PubMed Abstract | CrossRef Full Text | Google Scholar

109. Lorin S, Tol MJ, Bauvy C, Strijland A, Poüs C, Verhoeven AJ, et al. Glutamate dehydrogenase contributes to leucine sensing in the regulation of autophagy. Autophagy. (2013) 9:850–60. doi: 10.4161/auto.24083

PubMed Abstract | CrossRef Full Text | Google Scholar

110. Modepalli V, Kumar A, Hinds LA, Sharp JA, Nicholas KR, Lefevre C. Differential temporal expression of milk miRNA during the lactation cycle of the marsupial tammar wallaby (Macropus eugenii). BMC Genomics. (2014) 15:1012. doi: 10.1186/1471-2164-15-1012

PubMed Abstract | CrossRef Full Text | Google Scholar

111. Wang X, Yu W, Nawaz A, Guan F, Sun S, Wang C. Palmitate induced insulin resistance by PKCtheta-dependent activation of mTOR/S6K pathway in C2C12 myotubes. Exp Clin Endocrinol Diabetes. (2010) 118:657–61. doi: 10.1055/s-0030-1252069

PubMed Abstract | CrossRef Full Text | Google Scholar

112. Izumi H, Kosaka N, Shimizu T, Sekine K, Ochiya T, Takase M. Bovine milk contains microRNA and messenger RNA that are stable under degradative conditions. J Dairy Sci. (2012) 95:4831–41. doi: 10.3168/jds.2012-5489

PubMed Abstract | CrossRef Full Text | Google Scholar

113. Izumi H, Tsuda M, Sato Y, Kosaka N, Ochiya T, Iwamoto H, et al. Bovine milk exosomes contain microRNA and mRNA and are taken up by human macrophages. J Dairy Sci. (2015) 98:2920–33. doi: 10.3168/jds.2014-9076

PubMed Abstract | CrossRef Full Text | Google Scholar

114. Zoncu R, Efeyan A, Sabatini DM. mTOR: from growth signal integration to cancer, diabetes and ageing. Nat Rev Mol Cell Biol. (2011) 12:21–35. doi: 10.1038/nrm3025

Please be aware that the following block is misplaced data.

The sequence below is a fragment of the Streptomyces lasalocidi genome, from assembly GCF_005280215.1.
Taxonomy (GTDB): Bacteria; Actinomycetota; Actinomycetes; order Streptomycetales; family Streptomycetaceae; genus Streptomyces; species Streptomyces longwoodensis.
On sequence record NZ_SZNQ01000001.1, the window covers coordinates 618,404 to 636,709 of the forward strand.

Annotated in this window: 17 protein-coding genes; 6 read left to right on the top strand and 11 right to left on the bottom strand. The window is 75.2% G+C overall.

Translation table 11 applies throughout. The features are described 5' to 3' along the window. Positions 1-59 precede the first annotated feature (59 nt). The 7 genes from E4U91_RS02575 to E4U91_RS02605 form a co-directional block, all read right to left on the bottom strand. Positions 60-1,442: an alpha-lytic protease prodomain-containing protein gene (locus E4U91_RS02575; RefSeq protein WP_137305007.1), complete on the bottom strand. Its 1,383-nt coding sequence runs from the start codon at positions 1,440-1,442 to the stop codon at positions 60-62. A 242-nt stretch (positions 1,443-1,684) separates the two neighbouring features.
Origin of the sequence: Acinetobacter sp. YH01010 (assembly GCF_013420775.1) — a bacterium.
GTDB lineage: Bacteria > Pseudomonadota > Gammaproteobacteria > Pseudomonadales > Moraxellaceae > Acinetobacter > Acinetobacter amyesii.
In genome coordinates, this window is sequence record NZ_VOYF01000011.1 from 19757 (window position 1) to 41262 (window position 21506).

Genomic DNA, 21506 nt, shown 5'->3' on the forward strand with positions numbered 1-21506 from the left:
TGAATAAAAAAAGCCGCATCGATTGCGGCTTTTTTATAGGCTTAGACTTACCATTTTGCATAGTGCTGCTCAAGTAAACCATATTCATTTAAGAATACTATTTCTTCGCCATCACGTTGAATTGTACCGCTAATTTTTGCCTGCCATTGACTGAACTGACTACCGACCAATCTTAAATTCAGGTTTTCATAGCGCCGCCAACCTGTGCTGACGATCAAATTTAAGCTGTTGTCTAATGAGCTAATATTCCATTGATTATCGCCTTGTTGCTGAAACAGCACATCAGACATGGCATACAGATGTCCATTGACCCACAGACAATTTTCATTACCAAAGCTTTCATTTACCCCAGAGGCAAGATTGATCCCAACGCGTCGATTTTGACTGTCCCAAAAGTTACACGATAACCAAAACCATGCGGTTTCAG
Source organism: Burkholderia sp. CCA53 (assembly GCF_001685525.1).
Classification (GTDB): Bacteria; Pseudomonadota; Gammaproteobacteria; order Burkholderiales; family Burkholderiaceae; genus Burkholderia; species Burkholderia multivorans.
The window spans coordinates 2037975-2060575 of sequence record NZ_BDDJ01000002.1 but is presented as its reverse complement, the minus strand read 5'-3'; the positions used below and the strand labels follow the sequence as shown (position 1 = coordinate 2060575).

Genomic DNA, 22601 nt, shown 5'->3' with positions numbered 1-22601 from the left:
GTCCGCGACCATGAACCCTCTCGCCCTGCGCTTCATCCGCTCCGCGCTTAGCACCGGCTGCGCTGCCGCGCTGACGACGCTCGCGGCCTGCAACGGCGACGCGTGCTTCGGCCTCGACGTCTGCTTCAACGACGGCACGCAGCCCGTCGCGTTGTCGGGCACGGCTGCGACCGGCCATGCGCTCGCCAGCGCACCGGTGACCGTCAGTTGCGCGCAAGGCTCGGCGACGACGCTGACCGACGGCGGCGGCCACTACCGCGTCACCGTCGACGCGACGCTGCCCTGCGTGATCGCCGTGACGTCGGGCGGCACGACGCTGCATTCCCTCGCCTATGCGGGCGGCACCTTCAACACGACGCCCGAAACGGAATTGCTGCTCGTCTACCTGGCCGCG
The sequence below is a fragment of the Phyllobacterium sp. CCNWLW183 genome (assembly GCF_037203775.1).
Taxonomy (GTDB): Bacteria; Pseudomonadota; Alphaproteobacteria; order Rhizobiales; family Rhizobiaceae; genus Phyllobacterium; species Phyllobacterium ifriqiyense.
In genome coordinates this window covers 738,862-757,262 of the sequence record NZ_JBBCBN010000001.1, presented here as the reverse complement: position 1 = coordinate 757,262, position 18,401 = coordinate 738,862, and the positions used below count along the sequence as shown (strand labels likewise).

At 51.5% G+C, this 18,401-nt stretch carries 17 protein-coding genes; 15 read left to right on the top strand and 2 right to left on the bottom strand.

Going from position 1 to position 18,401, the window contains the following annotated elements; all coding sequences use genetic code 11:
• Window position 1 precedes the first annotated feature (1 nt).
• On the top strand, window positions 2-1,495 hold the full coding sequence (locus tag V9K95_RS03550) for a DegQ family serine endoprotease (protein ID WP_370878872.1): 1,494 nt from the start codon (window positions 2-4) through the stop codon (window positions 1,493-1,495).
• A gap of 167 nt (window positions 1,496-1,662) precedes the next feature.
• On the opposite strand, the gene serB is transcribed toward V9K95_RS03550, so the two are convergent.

PubMed Abstract | CrossRef Full Text | Google Scholar

115. Dey N, Das F, Ghosh-Choudhury N, Mandal CC, Parekh DJ, Block K, et al. MicroRNA-21 governs TORC1 activation in renal cancer cell proliferation and invasion. PLoS ONE. (2012) 7:e37366. doi: 10.1371/journal.pone.0037366

PubMed Abstract | CrossRef Full Text | Google Scholar

116. Sebert S, Salonurmi T, Keinänen-Kiukaanniemi S, Savolainen M, Herzig KH, Symonds ME, et al. Programming effects of FTO in the development of obesity. Acta Physiol. (2014) 210:58–69. doi: 10.1111/apha.12196

PubMed Abstract | CrossRef Full Text | Google Scholar

117. Gulati P, Cheung MK, Antrobus R, Church CD, Harding HP, Tung YC, et al. Role for the obesity-related FTO gene in the cellular sensing of amino acids. Proc Natl Acad Sci USA. (2013) 110:2557–62. doi: 10.1073/pnas.1222796110

PubMed Abstract | CrossRef Full Text | Google Scholar

118. Nobukuni T, Joaquin M, Roccio M, Dann SG, Kim SY, Gulati P, et al. Amino acids mediate mTOR/raptor signaling through activation of class 3 phosphatidylinositol 3OH-kinase. Proc Natl Acad Sci USA. (2005) 102:14238–43. doi: 10.1073/pnas.0506925102

PubMed Abstract | CrossRef Full Text | Google Scholar

119. Dennis MD, Baum JI, Kimball SR, Jefferson LS. Mechanisms involved in the coordinate regulation of mTORC1 by insulin and amino acids. J Biol Chem. (2011) 286:8287–96. doi: 10.1074/jbc.M110.209171

PubMed Abstract | CrossRef Full Text | Google Scholar

120. Dodd JM, McPhee AJ, Turnbull D, Yelland LN, Deussen AR, Grivell RM, et al. The effects of antenatal dietary and lifestyle advice for women who are overweight or obese on neonatal health outcomes: the LIMIT randomized trial. BMC Med. (2014) 12:163. doi: 10.1186/s12916-014-0163-9

CrossRef Full Text | Google Scholar

121. Melnik B. Dietary intervention in acne: Attenuation of increased mTORC1 signaling promoted by Western diet. Dermatoendocrinology. (2012) 4:20–32. doi: 10.4161/derm.19828

PubMed Abstract | CrossRef Full Text | Google Scholar

122. Halvorsen JA, Vleugels RA, Bjertness E, Lien L. A population-based study of acne and body mass index in adolescents. Arch Dermatol. (2012) 148:131–2. doi: 10.1001/archderm.148.1.131

PubMed Abstract | CrossRef Full Text | Google Scholar

123. Harlan SM, Guo DF, Morgan DA, Fernandes-Santos C, Rahmouni K. Hypothalamic mTORC1 signalling controls sympathetic nerve activity and arterial pressure and mediates leptin effects. Cell Metab. (2013) 17:599–606. doi: 10.1016/j.cmet.2013.02.017

CrossRef Full Text | Google Scholar

124. Oddo S. The role of mTOR signaling in Alzheimer disease. Front Biosci. (2012) 4:941–52. doi: 10.2741/s310